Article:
FROM THE FORELAND BASIN TO THE CRATONIC INTERIOR: STEPS TOWARD REFINING HIGH-RESOLUTION SEQUENCE STRATIGRAPHIC MODELS FOR USE ON THE CRATON
The Paleozoic foreland basin fills of North America show broadly similar patterns. Numerous high-resolution case studies of these foreland basins demonstrate that 4th-order sequences (~400 ky) are typically the most prominent scale of cyclicity. In general, 4th-order sequences on the thrust-loaded margin are thick, dominated by coarse siliciclastics. In the basin center, they tend to be slightly thinner and shale dominated. The mixed carbonate-siliciclastic cratonic margin contains the thinnest sequences. The systems tracts there are dominated by a) paleosols and estuarine and lagoonal facies (LST); b) thick pelmatazoan grainstonerudstones and reefs (TST); c) shales, calcisiltites, and wacke-packstones (HST); and d) silty argillaceous calcarenites that have multiple internal discontinuity surfaces (FSST). This variation in lithologies largely reflects the antithetical effects of changes in accommodation on siliciclastic influx and carbonate precipitation.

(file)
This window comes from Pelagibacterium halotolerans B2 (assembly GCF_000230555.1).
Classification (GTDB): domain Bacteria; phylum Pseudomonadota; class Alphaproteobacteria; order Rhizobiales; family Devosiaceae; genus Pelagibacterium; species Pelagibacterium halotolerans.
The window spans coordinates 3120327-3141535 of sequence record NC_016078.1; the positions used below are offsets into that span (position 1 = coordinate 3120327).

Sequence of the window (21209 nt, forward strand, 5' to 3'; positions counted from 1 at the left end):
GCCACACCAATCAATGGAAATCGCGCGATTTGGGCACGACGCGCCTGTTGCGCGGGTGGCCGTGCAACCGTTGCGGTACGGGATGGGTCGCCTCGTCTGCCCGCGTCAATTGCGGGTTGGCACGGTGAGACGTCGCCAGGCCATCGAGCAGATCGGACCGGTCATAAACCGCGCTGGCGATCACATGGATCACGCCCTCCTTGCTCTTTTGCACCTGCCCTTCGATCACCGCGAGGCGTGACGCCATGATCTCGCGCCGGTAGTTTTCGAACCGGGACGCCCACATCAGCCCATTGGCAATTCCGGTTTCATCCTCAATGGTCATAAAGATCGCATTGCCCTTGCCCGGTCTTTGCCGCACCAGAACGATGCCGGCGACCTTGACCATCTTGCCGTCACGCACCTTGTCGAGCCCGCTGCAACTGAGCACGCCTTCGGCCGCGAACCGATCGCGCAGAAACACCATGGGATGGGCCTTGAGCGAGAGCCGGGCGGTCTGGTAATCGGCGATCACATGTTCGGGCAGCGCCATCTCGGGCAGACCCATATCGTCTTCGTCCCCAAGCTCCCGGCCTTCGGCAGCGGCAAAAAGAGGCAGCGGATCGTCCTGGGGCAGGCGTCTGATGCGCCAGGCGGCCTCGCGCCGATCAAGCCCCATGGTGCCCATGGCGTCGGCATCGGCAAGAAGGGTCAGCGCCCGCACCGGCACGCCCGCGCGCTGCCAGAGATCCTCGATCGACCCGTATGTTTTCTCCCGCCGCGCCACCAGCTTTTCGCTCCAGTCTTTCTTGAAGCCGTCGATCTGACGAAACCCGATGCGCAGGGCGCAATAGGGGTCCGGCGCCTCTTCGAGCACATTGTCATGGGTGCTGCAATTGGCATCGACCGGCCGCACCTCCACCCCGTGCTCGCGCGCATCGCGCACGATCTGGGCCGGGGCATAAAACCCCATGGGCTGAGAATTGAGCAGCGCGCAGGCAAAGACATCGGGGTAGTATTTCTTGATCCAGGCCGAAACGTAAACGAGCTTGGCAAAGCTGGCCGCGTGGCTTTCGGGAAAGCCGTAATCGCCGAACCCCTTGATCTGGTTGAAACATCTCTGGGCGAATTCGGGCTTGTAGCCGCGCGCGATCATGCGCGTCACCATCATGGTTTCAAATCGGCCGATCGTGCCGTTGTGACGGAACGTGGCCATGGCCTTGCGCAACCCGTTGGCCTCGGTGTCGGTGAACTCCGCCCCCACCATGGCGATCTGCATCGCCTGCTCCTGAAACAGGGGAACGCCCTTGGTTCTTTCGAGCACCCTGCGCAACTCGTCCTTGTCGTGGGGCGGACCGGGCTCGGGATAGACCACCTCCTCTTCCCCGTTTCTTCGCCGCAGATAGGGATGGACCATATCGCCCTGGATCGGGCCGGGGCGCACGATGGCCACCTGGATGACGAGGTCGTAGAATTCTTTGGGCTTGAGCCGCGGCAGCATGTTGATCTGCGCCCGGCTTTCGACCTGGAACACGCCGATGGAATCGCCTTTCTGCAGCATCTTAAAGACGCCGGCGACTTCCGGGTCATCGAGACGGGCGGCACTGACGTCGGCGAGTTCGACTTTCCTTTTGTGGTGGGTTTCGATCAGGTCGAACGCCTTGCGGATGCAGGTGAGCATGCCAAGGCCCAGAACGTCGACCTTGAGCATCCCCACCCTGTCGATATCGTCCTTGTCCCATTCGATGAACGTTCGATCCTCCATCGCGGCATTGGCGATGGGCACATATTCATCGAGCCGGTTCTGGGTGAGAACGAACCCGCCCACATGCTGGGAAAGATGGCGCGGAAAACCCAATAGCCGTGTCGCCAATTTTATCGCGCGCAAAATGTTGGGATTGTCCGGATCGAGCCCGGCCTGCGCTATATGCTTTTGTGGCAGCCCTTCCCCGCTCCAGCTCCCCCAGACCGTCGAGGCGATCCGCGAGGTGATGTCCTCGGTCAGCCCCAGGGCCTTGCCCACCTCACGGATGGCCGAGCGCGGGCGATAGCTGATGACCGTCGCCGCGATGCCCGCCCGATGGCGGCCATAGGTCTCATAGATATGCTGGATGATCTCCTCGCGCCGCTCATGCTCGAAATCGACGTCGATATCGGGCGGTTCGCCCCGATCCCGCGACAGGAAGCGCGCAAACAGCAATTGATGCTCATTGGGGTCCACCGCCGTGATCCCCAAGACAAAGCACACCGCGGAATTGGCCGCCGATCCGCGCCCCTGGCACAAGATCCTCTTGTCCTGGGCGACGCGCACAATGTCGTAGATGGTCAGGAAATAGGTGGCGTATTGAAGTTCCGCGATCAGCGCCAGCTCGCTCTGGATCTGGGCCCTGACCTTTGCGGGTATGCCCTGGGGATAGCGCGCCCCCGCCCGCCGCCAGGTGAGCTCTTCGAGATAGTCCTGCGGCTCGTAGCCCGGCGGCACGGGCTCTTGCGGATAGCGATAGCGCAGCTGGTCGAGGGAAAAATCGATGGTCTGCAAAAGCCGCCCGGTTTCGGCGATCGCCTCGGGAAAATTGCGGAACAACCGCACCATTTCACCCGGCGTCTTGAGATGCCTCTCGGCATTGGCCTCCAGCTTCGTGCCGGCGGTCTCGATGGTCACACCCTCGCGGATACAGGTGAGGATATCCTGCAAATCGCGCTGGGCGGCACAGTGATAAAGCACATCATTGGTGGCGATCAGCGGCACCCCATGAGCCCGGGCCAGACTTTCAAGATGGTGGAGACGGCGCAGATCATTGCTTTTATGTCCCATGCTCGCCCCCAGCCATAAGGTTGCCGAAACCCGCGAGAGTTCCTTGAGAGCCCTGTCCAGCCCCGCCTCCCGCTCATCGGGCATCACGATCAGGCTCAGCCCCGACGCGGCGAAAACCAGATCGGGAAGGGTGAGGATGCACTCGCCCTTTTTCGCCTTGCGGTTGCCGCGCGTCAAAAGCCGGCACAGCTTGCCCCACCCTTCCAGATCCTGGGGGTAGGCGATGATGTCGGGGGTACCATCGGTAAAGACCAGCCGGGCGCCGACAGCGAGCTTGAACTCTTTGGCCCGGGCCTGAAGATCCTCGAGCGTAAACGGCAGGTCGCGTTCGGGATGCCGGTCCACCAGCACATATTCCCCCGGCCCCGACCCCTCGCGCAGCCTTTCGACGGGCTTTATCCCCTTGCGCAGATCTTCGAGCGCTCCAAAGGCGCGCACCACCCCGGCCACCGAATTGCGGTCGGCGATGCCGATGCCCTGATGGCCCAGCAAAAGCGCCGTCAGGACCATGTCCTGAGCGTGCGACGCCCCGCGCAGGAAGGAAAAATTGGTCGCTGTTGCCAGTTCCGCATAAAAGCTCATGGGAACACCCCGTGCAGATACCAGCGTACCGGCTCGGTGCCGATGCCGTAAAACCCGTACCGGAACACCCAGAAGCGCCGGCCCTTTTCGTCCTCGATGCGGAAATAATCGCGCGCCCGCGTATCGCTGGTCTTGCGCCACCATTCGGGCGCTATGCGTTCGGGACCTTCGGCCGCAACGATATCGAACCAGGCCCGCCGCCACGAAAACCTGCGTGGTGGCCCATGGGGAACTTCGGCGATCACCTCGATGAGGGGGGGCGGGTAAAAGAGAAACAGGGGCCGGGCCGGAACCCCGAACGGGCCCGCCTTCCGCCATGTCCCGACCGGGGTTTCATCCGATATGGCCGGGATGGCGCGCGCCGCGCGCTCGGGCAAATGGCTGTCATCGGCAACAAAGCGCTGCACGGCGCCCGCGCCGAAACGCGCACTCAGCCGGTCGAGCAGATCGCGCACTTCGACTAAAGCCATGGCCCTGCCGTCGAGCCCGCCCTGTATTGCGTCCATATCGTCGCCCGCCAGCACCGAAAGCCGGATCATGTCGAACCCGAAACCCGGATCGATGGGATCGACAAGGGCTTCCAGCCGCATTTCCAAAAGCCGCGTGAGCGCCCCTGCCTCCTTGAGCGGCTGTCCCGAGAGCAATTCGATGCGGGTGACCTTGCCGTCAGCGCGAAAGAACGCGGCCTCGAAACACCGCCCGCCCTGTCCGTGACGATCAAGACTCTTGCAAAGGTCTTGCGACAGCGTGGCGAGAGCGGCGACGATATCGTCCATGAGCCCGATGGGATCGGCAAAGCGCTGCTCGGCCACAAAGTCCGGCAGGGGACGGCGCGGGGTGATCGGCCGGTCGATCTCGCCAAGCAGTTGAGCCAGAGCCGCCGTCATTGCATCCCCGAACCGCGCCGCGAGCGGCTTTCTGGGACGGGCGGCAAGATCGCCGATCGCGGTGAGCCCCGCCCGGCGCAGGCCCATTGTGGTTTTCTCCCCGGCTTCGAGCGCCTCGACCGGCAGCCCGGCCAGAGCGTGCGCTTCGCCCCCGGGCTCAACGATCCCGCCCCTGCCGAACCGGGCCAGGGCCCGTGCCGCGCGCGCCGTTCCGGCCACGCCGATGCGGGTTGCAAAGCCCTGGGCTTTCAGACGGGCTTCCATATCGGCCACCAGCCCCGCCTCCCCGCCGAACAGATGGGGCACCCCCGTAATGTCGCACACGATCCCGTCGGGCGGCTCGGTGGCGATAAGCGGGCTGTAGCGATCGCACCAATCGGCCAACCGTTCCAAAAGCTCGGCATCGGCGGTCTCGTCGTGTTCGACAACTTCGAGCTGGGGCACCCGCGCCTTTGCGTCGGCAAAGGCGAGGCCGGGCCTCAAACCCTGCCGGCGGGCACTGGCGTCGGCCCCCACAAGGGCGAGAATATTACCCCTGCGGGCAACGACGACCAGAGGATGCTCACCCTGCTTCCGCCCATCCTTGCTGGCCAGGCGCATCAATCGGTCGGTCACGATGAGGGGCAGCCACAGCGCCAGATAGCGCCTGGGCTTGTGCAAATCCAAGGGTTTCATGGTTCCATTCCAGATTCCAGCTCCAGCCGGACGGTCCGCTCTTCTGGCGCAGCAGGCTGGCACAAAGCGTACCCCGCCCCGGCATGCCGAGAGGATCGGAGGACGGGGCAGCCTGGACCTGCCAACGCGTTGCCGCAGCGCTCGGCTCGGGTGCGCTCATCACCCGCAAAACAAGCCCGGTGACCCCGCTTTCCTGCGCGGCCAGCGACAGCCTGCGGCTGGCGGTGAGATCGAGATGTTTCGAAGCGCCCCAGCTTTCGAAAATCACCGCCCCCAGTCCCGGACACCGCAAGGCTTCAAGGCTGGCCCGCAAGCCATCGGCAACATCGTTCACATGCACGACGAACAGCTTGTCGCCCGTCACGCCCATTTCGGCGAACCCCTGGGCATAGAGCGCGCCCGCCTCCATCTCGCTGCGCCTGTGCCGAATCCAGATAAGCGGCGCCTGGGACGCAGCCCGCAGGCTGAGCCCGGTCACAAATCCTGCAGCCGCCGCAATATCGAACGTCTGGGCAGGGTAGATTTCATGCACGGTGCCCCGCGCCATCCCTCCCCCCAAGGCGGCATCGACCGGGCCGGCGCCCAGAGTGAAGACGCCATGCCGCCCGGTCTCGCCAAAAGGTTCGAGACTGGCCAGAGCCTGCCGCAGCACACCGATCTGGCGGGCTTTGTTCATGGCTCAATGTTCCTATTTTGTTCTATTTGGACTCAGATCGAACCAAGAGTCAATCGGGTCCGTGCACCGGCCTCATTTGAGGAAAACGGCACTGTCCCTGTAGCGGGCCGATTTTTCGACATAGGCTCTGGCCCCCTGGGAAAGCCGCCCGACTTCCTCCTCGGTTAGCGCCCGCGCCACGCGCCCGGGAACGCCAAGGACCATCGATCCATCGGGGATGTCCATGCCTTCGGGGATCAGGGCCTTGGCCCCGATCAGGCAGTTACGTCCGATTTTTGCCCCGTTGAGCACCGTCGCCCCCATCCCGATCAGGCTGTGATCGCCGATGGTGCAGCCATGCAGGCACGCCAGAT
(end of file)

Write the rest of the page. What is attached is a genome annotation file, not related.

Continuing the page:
Tracing 4th-order sequences onto the craton reveals similarities to cratonic foreland basin margins as described above, especially the TSTsdifferences include fewer current-induced sedimentary structures, greater micrite/shale proportion, higher ichnofabric indices, and thinner, erosionally incomplete systems tracts. Thinning in cratonic platform sequences is primarily the result of erosion at sequence boundaries. Above these surfaces, distinctive LSTs are typically absent; in many cases, TSTs of consecutive sequences are stacked directly atop one another with intervening HSTs and FSSTs truncated. In adjacent cratonic basins, FSSTs and HSTs re-emerge under sequence boundaries; HSTs tend to be greatly thinned and micrite rich.
Thus, sequence stratigraphy can be applied to the craton, although successions may be stratigraphically incomplete. Studies should be conducted at a regional scale to aid in recognizing missing systems tracts.